Called to be Extraordinary

Last August, our family received an unexpected, extraordinary blessing–my husband, Peter, was invested as a Lay Eucharistic Minister (Extraordinary Minister of Holy Communion) at Christ the King Parish.

lay minister

My husband, the youngest in the group (also the one with the least amount of hair, go figure).

The invitation came subtlely enough–after noticing Peter in line for Confession before Sunday Mass, one of the existing ministers approached him to ask if he would like to serve as a Lay Minister. A thought he never really entertained before, Peter politely thanked him for the invitation and said he would have to check his schedule, or “try” to make it to the monthly formation sessions, or some other vague answer to mask his decline. Luckily, Brother/Kuya Robert was gently persistent, regularly texting and emailing my husband, inviting, encouraging, reminding.

As the weeks, months, wore on, Peter found himself having a change of mind (and heart) on the matter. A clincher was when Kuya Robert happened to mention in one email that one of the things that prompted him to approach Peter in the first place was the impression that he was a good father (as he would see how Peter was with the kids during Sunday Mass). This comment came just a few days after we had learned that I was again expecting, meaning that we (I more than he) were in the middle of all the emotional struggle that went along with the news of yet another pregnancy.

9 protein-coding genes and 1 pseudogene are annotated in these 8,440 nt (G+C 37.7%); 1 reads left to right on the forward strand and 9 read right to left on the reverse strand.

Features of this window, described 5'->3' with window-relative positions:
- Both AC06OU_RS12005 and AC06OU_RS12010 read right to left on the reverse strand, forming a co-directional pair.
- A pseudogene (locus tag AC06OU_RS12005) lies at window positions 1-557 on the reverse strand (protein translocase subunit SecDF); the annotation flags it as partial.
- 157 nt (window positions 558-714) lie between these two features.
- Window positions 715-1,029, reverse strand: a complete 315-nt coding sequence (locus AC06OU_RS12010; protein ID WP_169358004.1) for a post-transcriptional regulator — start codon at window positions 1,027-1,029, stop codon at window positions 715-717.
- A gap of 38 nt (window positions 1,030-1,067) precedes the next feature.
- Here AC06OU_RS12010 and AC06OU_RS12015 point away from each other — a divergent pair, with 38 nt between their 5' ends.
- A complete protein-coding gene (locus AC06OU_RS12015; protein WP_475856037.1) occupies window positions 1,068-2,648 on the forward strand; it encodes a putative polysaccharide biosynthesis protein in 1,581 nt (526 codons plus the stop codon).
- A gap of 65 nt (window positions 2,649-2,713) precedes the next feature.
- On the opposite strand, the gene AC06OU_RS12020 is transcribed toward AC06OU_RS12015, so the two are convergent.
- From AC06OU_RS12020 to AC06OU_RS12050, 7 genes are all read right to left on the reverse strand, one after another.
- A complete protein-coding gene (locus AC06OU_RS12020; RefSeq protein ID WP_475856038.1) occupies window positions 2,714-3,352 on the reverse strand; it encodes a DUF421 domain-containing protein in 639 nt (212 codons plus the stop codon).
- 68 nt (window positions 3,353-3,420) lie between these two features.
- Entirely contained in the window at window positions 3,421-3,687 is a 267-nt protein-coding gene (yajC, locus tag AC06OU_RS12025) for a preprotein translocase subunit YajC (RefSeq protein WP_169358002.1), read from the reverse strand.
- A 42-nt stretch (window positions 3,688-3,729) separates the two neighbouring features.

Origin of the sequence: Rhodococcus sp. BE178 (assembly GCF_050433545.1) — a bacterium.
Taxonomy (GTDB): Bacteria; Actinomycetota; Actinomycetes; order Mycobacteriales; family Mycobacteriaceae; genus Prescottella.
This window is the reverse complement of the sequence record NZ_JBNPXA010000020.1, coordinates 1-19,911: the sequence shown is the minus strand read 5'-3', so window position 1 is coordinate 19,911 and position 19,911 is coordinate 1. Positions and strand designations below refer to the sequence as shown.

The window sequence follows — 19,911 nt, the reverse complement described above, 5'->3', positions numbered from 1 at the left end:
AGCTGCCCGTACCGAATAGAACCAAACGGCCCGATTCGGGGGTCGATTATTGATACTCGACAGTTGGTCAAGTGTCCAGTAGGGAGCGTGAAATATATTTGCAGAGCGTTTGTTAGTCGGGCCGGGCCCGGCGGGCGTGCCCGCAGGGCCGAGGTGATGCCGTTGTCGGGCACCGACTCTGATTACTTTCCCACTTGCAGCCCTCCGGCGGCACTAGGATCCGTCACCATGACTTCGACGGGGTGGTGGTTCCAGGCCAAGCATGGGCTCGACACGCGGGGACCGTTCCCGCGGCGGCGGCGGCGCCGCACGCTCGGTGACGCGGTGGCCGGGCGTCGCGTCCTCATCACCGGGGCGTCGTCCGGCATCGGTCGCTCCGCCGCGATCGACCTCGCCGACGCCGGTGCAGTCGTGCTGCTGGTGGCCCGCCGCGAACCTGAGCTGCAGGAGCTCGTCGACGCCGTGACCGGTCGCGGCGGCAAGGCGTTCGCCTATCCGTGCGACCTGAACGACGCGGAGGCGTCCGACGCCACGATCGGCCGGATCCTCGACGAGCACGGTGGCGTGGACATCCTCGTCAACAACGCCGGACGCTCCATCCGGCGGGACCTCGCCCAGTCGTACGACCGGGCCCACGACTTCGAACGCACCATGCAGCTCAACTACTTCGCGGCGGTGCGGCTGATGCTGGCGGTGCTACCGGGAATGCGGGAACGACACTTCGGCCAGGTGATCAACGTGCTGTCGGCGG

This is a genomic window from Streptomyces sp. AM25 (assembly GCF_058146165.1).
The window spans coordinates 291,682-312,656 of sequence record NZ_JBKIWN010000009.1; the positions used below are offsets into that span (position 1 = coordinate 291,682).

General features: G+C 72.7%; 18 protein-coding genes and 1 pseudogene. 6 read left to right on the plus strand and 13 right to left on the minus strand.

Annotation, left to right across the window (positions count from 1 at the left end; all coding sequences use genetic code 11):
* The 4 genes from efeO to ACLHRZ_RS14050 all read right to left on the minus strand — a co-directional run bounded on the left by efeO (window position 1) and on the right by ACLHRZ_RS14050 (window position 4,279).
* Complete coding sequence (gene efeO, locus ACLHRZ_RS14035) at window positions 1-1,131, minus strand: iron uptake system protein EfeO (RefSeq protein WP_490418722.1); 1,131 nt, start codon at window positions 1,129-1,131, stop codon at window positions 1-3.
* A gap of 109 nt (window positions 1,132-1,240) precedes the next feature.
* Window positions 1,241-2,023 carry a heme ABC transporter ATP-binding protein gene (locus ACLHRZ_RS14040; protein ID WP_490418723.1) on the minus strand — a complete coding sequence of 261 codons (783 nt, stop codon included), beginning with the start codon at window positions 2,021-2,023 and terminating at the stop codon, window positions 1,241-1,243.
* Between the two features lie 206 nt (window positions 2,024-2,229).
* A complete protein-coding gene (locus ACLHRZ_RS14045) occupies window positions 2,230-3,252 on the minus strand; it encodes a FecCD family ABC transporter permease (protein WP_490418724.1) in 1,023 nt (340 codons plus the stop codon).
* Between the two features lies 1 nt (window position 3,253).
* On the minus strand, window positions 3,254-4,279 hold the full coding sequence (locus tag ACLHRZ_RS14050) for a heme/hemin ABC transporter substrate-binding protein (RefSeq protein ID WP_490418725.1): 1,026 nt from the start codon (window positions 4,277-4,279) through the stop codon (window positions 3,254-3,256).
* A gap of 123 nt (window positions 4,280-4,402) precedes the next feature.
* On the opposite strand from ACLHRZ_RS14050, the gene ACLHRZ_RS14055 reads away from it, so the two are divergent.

It was a confirmation in more ways than one.

And Peter, to his surprise, found himself blessed beyond expectations. The monthly formation sessions were more than enlightening (touching on such topics as confession, Mary, and angels, among others), and the brotherhood he found with these (mostly more senior) Catholic men is heartwarming. Just the other day, I was introduced to Kuya Jerry, and was touched when this complete stranger told me that he has been offering his daily rosary for the healthy and safe delivery of my baby.

A Holy Fraternity.

A Holy Fraternity.

As a single woman who had discerned if marriage was the vocation for me, I remember having prayed for a man after God’s own heart, one who would love Him and serve Him, one who would really lead our family closer to Christ and His Church. After 8 years of marriage, I see how God continues to stay true to His promise. And what I said to Peter all those years before still holds true today–that falling in love with him (everyday) just makes me fall in love with God even more.

I honor you, Peter, for always being grateful for the gifts God has given you; for honoring Him with your time, talent and treasure; for keeping Him at the center not just of our family but also of your career; for allowing His Spirit to move in your life, molding you into the Christian servant you are; for answering His call to give more, do more, be more; for inspiring our kids, and myself, to do the same.

What a wonderfully fitting way to celebrate the Year of the Laity!

The Year of the Laity, as declared by the Catholic Bishops Conference of the Philippines, for the Liturgical Year 2013-2014

I’m sure the kids all agree with me–you are our hero 🙂


Blood and Tears